Ramadan is the ninth and holiest month of the Islamic lunar calendar. Learn about the traditions and history of this month of fasting observed by Muslims all over the world.


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Social Studies, Religion

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Ramadan is the ninth month of the Islamic lunar calendar. Muslims believe the first verses of the Qur'an were revealed to Prophet Muhammad during the month of Ramadan, making it the holiest month of the Islamic calendar. Throughout the month, Muslims fast from sunrise to sunset, meaning they abstain from food and drink from dawn to dusk.

Ramadan is a month of increased spirituality and charity, and Muslims are also expected to refrain from gossiping, lying, and interpersonal conflict while they fast. Though fasting Ramadan is one of the five pillars of Islam, making it a requirement for Muslims, there are many exemptions. Those who are sick, traveling, menstruating, pregnant, elderly, or very young are some examples of those not required to fast.

In majority-Muslim countries, Ramadan is a very festive time marked by decorations, communal meals, sweets, and more. Some of these traditions are almost universal, such as eating a pre-dawn meal called suhoor prior to morning prayer, or decorating with lights like the fanoos (lantern). Other traditions are regional, such as the Javanese custom of bathing in springs, or the Palestinian practice of serving a dish that is either green or white for the first iftar (evening meal) of Ramadan.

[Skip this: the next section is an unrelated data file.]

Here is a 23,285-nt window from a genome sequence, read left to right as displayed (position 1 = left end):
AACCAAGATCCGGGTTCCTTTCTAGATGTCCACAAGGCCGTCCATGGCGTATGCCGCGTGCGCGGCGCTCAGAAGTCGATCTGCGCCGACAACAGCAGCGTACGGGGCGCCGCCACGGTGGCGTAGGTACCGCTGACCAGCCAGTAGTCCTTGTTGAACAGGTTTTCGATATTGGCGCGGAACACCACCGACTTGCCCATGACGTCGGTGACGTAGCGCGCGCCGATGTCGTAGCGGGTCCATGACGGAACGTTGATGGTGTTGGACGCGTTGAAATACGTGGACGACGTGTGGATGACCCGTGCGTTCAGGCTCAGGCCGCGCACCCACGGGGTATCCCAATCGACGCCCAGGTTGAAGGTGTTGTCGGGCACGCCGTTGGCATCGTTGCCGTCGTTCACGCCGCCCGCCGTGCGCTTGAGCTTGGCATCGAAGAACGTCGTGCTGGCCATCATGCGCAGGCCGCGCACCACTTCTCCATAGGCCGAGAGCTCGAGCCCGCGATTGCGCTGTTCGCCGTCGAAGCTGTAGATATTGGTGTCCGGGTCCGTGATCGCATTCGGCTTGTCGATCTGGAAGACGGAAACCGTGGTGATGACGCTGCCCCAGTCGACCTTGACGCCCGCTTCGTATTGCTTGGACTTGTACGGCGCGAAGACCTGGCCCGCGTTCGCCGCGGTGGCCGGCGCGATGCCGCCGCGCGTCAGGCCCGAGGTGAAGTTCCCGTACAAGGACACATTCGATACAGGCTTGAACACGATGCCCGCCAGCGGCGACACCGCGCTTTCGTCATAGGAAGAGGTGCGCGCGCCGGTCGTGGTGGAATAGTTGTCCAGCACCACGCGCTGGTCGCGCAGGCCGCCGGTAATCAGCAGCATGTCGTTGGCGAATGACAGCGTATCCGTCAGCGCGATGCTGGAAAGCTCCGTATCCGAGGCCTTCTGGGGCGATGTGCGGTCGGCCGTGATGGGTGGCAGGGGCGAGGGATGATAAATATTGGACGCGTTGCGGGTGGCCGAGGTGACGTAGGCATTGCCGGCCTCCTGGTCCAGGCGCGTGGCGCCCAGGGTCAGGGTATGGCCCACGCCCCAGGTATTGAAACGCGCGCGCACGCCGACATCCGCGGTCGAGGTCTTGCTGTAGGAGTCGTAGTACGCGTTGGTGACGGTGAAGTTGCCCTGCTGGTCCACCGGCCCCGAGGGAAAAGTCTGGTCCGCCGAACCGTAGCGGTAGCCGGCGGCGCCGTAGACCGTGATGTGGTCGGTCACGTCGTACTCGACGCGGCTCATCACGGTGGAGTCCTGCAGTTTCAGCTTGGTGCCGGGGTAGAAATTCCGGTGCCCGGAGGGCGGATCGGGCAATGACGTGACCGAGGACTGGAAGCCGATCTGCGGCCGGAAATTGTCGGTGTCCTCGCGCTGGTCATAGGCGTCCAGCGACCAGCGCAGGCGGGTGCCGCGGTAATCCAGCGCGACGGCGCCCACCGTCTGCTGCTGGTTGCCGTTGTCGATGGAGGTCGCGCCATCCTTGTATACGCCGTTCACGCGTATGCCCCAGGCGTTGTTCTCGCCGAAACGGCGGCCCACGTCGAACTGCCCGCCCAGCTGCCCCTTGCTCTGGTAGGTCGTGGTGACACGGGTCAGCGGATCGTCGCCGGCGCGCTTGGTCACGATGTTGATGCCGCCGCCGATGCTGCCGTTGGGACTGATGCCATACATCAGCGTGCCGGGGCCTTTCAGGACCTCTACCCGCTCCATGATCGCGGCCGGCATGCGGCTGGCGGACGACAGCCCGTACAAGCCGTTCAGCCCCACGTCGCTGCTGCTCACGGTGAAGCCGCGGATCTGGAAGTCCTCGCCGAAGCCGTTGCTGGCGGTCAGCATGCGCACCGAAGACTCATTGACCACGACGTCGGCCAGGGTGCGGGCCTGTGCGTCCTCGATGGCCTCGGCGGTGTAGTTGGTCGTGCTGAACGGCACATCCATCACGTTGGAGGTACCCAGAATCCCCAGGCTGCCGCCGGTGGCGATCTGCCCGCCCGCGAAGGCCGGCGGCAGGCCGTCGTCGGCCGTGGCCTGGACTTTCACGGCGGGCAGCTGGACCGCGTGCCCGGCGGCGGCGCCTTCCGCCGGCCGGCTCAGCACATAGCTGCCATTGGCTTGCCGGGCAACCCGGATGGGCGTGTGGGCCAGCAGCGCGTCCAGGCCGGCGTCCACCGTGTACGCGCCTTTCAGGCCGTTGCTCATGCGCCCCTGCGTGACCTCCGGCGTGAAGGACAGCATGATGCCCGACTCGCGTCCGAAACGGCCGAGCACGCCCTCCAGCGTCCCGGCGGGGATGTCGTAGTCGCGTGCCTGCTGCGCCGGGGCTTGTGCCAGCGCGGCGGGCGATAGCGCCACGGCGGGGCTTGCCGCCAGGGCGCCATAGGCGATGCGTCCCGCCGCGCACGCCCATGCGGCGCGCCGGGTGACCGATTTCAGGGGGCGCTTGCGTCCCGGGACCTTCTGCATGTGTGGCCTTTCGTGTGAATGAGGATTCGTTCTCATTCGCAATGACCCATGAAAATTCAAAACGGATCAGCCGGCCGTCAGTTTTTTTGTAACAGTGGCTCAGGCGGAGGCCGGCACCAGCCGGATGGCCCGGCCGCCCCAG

In countries where Muslims are a minority, it is common for Muslims to be accustomed to fasting at work or school while their peers eat and drink. Muslims in these countries often gather with family and friends who share their faith to observe Ramadan. Local mosques are also a place where Muslims can find community during Ramadan.

Muslims believe the blessings bestowed upon them for charitable giving are increased during Ramadan. It is common for Muslims to pay zakat, a yearly charitable donation required of every Muslim adult with the means to pay, during Ramadan. Many mosques around the world serve free communal iftar. These meals are often interfaith and feed people in need without questions asked. Prayer also takes on special importance during the month. A special prayer called Tarawih, which is longer than typical Islamic prayers and is optional, is performed only during Ramadan.

Muslims commemorate the end of Ramadan with Eid al-Fitr, the festival of breaking fast. It is one of the two major holidays of the Islamic calendar, the other being Eid al-Adha, which commemorates the story known in Christianity and Judaism as the Binding of Isaac. Eid al-Fitr is celebrated with morning prayers, sweets, decorations, communal meals, and visits to deceased relatives’ graves. It is also customary for Muslims to exchange gifts or money and to wear special attire, which may be traditional outfits or clothes bought specifically for the occasion.

In majority-Muslim countries, people are not expected to report to work or school on Eid, while Muslims in countries where they are the minority may have to request the day off. The traditional greeting for Eid al-Fitr, as well as Eid al-Adha, is “Eid mubarak,” which means “blessed Eid.”

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Bayan Atari, National Geographic Society
Clint Parks
Last Updated

April 2, 2024

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